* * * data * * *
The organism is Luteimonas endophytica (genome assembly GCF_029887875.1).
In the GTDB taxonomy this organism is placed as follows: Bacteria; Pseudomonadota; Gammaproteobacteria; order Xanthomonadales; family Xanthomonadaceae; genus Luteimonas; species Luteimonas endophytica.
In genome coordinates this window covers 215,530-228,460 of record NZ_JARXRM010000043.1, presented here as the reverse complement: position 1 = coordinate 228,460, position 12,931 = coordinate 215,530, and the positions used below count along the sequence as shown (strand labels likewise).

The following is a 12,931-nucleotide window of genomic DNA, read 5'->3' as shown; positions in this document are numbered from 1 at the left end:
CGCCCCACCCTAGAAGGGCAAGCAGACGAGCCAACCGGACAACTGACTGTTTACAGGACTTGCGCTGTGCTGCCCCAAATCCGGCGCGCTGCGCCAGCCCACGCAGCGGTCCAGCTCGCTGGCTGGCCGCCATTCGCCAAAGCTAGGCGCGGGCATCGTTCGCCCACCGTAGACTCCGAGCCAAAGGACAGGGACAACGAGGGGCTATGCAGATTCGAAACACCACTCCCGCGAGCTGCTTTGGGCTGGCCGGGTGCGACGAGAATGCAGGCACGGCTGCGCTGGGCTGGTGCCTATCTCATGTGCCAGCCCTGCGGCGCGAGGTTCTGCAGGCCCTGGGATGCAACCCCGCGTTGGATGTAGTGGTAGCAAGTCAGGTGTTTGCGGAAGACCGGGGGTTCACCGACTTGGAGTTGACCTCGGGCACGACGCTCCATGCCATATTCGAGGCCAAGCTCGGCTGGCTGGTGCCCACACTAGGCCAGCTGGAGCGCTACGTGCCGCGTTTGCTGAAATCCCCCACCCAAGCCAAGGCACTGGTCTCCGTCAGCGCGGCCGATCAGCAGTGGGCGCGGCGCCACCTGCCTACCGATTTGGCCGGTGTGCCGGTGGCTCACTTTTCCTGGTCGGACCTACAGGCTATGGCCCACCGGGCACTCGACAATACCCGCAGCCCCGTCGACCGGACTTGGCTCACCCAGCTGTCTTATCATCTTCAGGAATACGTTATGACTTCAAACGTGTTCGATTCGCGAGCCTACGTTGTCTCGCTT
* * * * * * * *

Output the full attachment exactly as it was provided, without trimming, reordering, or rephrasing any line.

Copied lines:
The organism is Luteimonas endophytica (genome assembly GCF_029887875.1).
In the GTDB taxonomy this organism is placed as follows: Bacteria; Pseudomonadota; Gammaproteobacteria; order Xanthomonadales; family Xanthomonadaceae; genus Luteimonas; species Luteimonas endophytica.
In genome coordinates this window covers 215,530-228,460 of record NZ_JARXRM010000043.1, presented here as the reverse complement: position 1 = coordinate 228,460, position 12,931 = coordinate 215,530, and the positions used below count along the sequence as shown (strand labels likewise).

The following is a 12,931-nucleotide window of genomic DNA, read 5'->3' as shown; positions in this document are numbered from 1 at the left end:
CGCCCCACCCTAGAAGGGCAAGCAGACGAGCCAACCGGACAACTGACTGTTTACAGGACTTGCGCTGTGCTGCCCCAAATCCGGCGCGCTGCGCCAGCCCACGCAGCGGTCCAGCTCGCTGGCTGGCCGCCATTCGCCAAAGCTAGGCGCGGGCATCGTTCGCCCACCGTAGACTCCGAGCCAAAGGACAGGGACAACGAGGGGCTATGCAGATTCGAAACACCACTCCCGCGAGCTGCTTTGGGCTGGCCGGGTGCGACGAGAATGCAGGCACGGCTGCGCTGGGCTGGTGCCTATCTCATGTGCCAGCCCTGCGGCGCGAGGTTCTGCAGGCCCTGGGATGCAACCCCGCGTTGGATGTAGTGGTAGCAAGTCAGGTGTTTGCGGAAGACCGGGGGTTCACCGACTTGGAGTTGACCTCGGGCACGACGCTCCATGCCATATTCGAGGCCAAGCTCGGCTGGCTGGTGCCCACACTAGGCCAGCTGGAGCGCTACGTGCCGCGTTTGCTGAAATCCCCCACCCAAGCCAAGGCACTGGTCTCCGTCAGCGCGGCCGATCAGCAGTGGGCGCGGCGCCACCTGCCTACCGATTTGGCCGGTGTGCCGGTGGCTCACTTTTCCTGGTCGGACCTACAGGCTATGGCCCACCGGGCACTCGACAATACCCGCAGCCCCGTCGACCGGACTTGGCTCACCCAGCTGTCTTATCATCTTCAGGAATACGTTATGACTTCAAACGTGTTCGATTCGCGAGCCTACGTTGTCTCGCTT